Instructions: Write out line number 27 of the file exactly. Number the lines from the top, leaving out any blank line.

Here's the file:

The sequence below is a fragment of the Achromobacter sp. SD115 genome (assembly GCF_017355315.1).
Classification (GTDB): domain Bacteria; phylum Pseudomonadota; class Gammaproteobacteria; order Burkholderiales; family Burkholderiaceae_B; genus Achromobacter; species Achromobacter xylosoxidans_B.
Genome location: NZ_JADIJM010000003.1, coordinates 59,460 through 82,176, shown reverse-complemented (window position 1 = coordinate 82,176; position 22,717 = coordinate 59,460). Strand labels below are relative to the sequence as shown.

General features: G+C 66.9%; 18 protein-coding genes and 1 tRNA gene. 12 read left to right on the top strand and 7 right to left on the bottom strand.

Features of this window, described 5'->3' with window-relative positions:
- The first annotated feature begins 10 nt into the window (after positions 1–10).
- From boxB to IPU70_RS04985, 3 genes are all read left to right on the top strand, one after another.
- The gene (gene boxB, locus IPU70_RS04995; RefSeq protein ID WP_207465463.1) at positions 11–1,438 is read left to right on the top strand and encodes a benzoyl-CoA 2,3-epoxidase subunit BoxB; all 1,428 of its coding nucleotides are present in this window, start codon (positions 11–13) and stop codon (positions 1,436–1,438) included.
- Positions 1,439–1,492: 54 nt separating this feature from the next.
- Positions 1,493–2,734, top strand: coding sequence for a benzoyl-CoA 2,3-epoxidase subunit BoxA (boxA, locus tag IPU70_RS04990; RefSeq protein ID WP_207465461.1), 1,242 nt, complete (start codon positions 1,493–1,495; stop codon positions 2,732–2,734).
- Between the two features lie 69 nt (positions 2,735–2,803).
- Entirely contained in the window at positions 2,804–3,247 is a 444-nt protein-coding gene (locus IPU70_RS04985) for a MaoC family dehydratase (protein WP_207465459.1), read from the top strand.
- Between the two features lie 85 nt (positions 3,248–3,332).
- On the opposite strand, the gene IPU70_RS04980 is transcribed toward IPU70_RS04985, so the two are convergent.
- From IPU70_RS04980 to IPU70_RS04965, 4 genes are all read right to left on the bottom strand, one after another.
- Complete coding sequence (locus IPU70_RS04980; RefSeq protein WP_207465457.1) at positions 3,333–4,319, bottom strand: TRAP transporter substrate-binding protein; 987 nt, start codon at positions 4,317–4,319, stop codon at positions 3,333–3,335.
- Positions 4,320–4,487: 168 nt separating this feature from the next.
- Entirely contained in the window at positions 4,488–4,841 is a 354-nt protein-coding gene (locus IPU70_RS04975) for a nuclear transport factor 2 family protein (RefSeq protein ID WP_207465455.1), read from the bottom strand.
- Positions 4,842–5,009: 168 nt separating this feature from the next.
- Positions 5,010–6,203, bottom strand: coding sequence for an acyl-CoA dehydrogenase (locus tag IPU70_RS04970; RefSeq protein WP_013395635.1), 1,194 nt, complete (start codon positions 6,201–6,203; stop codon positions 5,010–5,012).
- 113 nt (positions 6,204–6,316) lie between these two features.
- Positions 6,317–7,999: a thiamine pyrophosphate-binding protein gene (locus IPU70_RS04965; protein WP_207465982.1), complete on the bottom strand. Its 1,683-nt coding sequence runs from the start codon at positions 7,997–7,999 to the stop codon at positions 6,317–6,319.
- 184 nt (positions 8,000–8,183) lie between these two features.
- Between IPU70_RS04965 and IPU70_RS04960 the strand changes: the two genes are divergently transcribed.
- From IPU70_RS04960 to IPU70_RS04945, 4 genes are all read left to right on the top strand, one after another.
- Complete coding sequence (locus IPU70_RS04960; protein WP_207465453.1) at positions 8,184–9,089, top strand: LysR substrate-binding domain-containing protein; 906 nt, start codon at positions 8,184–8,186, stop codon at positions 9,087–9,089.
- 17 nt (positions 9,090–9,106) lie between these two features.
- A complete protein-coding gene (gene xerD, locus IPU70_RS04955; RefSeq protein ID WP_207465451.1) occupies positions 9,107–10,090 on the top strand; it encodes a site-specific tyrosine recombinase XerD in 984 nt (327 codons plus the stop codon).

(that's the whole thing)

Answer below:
- 17 nt (positions 9,090–9,106) lie between these two features.